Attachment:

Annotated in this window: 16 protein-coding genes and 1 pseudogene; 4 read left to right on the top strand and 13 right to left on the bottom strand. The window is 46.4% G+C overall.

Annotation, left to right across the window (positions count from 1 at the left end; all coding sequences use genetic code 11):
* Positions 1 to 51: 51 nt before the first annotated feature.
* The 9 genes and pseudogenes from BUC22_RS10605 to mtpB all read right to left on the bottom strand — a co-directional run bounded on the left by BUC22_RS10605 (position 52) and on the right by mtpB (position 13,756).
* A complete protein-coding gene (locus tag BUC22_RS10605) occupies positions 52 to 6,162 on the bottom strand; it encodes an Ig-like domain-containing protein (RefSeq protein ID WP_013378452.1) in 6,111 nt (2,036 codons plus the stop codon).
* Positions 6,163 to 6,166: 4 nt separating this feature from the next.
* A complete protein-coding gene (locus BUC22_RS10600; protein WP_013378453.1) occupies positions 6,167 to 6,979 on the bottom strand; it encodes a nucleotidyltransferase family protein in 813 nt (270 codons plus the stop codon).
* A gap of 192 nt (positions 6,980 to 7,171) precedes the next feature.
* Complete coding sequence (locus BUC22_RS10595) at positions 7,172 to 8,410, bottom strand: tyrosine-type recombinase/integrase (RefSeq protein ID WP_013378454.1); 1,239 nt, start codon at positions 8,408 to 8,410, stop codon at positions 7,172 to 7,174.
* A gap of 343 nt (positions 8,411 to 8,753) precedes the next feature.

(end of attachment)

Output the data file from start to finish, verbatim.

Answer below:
Annotated in this window: 16 protein-coding genes and 1 pseudogene; 4 read left to right on the top strand and 13 right to left on the bottom strand. The window is 46.4% G+C overall.

Annotation, left to right across the window (positions count from 1 at the left end; all coding sequences use genetic code 11):
* Positions 1 to 51: 51 nt before the first annotated feature.
* The 9 genes and pseudogenes from BUC22_RS10605 to mtpB all read right to left on the bottom strand — a co-directional run bounded on the left by BUC22_RS10605 (position 52) and on the right by mtpB (position 13,756).
* A complete protein-coding gene (locus tag BUC22_RS10605) occupies positions 52 to 6,162 on the bottom strand; it encodes an Ig-like domain-containing protein (RefSeq protein ID WP_013378452.1) in 6,111 nt (2,036 codons plus the stop codon).
* Positions 6,163 to 6,166: 4 nt separating this feature from the next.
* A complete protein-coding gene (locus BUC22_RS10600; protein WP_013378453.1) occupies positions 6,167 to 6,979 on the bottom strand; it encodes a nucleotidyltransferase family protein in 813 nt (270 codons plus the stop codon).
* A gap of 192 nt (positions 6,980 to 7,171) precedes the next feature.
* Complete coding sequence (locus BUC22_RS10595) at positions 7,172 to 8,410, bottom strand: tyrosine-type recombinase/integrase (RefSeq protein ID WP_013378454.1); 1,239 nt, start codon at positions 8,408 to 8,410, stop codon at positions 7,172 to 7,174.
* A gap of 343 nt (positions 8,411 to 8,753) precedes the next feature.